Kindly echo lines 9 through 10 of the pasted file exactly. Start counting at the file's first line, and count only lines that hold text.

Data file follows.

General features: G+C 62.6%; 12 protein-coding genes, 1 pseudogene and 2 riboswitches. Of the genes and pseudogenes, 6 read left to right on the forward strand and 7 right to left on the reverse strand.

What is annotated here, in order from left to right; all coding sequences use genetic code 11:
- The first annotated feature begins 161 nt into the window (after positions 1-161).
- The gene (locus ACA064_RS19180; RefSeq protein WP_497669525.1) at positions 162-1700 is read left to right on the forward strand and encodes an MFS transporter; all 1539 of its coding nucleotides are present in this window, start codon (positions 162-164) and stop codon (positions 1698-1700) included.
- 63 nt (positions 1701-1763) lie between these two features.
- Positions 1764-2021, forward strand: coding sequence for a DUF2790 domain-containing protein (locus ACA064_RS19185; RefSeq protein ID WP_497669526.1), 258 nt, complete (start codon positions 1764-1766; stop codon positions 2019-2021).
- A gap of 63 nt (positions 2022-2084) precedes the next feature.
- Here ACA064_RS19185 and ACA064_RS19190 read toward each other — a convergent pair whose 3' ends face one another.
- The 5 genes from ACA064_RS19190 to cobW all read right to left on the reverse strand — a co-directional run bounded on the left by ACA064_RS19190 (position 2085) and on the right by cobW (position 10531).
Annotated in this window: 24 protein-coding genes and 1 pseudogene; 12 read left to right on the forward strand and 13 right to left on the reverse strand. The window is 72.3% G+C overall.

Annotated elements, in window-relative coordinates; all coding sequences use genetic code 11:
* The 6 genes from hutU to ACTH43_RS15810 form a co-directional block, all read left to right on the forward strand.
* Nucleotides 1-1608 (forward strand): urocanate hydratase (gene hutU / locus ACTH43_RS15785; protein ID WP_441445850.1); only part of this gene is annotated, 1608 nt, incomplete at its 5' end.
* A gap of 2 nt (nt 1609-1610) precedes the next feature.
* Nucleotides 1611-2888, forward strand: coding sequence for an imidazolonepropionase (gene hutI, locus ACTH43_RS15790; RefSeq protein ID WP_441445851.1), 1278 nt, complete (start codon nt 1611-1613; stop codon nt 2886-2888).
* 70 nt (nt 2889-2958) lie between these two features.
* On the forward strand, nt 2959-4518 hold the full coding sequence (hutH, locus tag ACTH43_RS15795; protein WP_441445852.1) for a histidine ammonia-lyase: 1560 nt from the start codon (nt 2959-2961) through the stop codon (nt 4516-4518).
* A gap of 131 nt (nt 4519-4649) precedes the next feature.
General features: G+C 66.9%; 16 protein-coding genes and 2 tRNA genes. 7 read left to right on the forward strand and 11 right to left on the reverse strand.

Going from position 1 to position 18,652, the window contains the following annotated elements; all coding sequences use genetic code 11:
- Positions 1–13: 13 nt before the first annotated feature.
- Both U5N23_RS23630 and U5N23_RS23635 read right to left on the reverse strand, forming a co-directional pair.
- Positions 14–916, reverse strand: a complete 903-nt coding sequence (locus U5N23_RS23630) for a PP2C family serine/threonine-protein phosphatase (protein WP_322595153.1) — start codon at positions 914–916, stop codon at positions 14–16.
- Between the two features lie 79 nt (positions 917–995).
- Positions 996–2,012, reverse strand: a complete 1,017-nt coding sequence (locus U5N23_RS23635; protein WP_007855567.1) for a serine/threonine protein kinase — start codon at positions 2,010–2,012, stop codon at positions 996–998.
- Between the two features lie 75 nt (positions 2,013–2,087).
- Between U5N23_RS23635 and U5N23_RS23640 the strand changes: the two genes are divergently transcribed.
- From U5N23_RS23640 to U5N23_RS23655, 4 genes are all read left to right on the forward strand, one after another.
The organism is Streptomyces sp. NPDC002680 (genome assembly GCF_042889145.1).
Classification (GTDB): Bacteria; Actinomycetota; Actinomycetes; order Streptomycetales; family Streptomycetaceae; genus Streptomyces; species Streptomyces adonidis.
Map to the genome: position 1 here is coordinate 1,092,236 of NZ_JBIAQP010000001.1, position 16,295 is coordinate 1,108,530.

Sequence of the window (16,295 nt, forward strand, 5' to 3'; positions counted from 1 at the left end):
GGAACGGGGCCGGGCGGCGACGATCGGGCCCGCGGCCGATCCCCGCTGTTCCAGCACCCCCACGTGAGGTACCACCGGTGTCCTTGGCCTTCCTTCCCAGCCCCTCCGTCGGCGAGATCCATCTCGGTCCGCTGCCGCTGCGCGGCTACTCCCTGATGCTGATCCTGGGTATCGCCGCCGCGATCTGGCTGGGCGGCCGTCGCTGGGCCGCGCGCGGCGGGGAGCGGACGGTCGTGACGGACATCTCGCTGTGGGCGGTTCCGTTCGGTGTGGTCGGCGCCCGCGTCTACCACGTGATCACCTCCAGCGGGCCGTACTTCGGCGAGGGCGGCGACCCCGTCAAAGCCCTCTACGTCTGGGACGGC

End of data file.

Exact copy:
- The 5 genes from ACA064_RS19190 to cobW all read right to left on the reverse strand — a co-directional run bounded on the left by ACA064_RS19190 (position 2085) and on the right by cobW (position 10531).
Annotated in this window: 24 protein-coding genes and 1 pseudogene; 12 read left to right on the forward strand and 13 right to left on the reverse strand. The window is 72.3% G+C overall.